How to avoid state income tax on your Massachusetts trustSubmitted by Financial Planning Solutions, LLC on April 5th, 2018
Anyone who has a trust probably knows that the federal tax rates that apply to trust income and capital gains are much higher and kick-in sooner than on income from earnings or other sources, e.g., ordinary income. As a result, taxes can take a significant bite out of trust assets. And your trust pays Massachusetts state income tax, too, but there is a way to avoid it.
Every Massachusetts trust is required to file a Massachusetts Fiduciary Income Tax return and pay tax on income earned by it. For a "Resident Inter Vivos Trust" to be subject to the taxing jurisdiction of Massachusetts, at least one trustee must be a resident of Massachusetts per Massachusetts General Laws Chapter 62, § 10(c) and 830 Code of Massachusetts Regulations §62.10.1(1)(b). The residency of the trust beneficiary is not a factor.1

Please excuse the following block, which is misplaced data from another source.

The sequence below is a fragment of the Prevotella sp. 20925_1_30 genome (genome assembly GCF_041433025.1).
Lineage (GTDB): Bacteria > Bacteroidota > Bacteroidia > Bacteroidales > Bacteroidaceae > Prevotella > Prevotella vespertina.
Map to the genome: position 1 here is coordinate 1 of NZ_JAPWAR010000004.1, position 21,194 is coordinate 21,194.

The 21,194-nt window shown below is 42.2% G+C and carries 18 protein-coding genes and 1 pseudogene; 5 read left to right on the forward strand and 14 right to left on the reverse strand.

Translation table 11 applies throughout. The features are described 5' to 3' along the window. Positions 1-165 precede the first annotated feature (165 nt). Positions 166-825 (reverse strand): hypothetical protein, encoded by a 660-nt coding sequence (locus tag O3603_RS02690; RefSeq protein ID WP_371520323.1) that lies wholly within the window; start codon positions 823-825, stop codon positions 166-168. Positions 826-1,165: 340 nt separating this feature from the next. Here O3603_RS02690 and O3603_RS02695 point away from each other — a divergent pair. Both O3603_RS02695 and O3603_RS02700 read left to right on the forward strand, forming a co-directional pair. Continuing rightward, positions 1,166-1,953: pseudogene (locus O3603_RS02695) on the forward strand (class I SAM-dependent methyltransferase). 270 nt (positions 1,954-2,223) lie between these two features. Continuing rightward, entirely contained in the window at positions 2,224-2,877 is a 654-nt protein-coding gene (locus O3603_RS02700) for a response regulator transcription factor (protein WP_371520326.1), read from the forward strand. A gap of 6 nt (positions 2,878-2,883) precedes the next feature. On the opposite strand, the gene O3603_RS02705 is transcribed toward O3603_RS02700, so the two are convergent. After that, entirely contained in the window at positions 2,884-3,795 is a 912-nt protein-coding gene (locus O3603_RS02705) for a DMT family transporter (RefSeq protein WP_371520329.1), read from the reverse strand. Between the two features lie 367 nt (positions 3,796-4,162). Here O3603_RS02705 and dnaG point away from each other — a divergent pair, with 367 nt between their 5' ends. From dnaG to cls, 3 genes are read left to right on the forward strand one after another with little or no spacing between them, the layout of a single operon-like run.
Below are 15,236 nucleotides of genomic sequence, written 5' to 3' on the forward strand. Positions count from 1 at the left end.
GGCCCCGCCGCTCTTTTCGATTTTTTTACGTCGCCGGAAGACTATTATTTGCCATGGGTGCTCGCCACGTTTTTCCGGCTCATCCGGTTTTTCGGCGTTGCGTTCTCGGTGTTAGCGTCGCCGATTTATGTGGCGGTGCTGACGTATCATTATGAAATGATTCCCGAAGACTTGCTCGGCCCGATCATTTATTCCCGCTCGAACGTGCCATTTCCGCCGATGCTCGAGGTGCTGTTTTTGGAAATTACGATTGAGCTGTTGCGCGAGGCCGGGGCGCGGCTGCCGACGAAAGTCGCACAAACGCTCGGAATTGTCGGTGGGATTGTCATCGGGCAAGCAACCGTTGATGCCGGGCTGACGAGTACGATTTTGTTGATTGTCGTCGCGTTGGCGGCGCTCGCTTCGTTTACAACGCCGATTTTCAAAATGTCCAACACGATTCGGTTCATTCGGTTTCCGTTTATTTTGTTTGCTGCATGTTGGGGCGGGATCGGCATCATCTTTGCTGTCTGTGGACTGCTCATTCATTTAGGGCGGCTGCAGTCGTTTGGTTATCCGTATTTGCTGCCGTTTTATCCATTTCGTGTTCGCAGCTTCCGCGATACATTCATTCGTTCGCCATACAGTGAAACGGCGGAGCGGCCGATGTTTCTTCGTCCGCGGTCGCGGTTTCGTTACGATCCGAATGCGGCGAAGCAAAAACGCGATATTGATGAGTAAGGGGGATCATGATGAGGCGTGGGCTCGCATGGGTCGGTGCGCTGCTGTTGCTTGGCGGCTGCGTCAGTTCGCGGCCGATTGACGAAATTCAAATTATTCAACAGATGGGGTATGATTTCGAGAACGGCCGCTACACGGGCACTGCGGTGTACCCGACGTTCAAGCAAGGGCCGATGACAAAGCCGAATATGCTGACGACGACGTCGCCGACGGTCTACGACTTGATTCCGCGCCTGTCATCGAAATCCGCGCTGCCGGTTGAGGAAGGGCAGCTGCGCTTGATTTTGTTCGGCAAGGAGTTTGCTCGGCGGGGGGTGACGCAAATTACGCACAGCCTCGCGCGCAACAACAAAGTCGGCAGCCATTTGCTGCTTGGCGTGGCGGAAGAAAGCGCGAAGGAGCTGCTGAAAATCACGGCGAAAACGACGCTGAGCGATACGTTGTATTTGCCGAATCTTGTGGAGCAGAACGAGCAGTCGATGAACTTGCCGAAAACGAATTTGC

The way to avoid this tax is to create a non-resident trust by simply appointing a qualified out-of-state trustee in a jurisdiction where there is no fiduciary income tax such as Florida (FL). In addition, you cannot have any trustee who resides in Massachusetts.
Don’t know anyone you can trust to serve as trustee in Florida? No problem.
This can be resolved by appointing a professional trustee. We recommend selecting a trustee with experience in trust administration, investment oversight, sensitivity to family issues, and attention to detail. If your trust selects an out-of-state, sole trustee, your Massachusetts inter-vivos trust will no longer be subject to Massachusetts fiduciary income tax.
If you want to know more, give us a call. We can refer you to a professional trustee that is appropriate for your trust.
1Source: Robert Carlson, Esq., www.myhousecallattorney.com, 904-374-2487.
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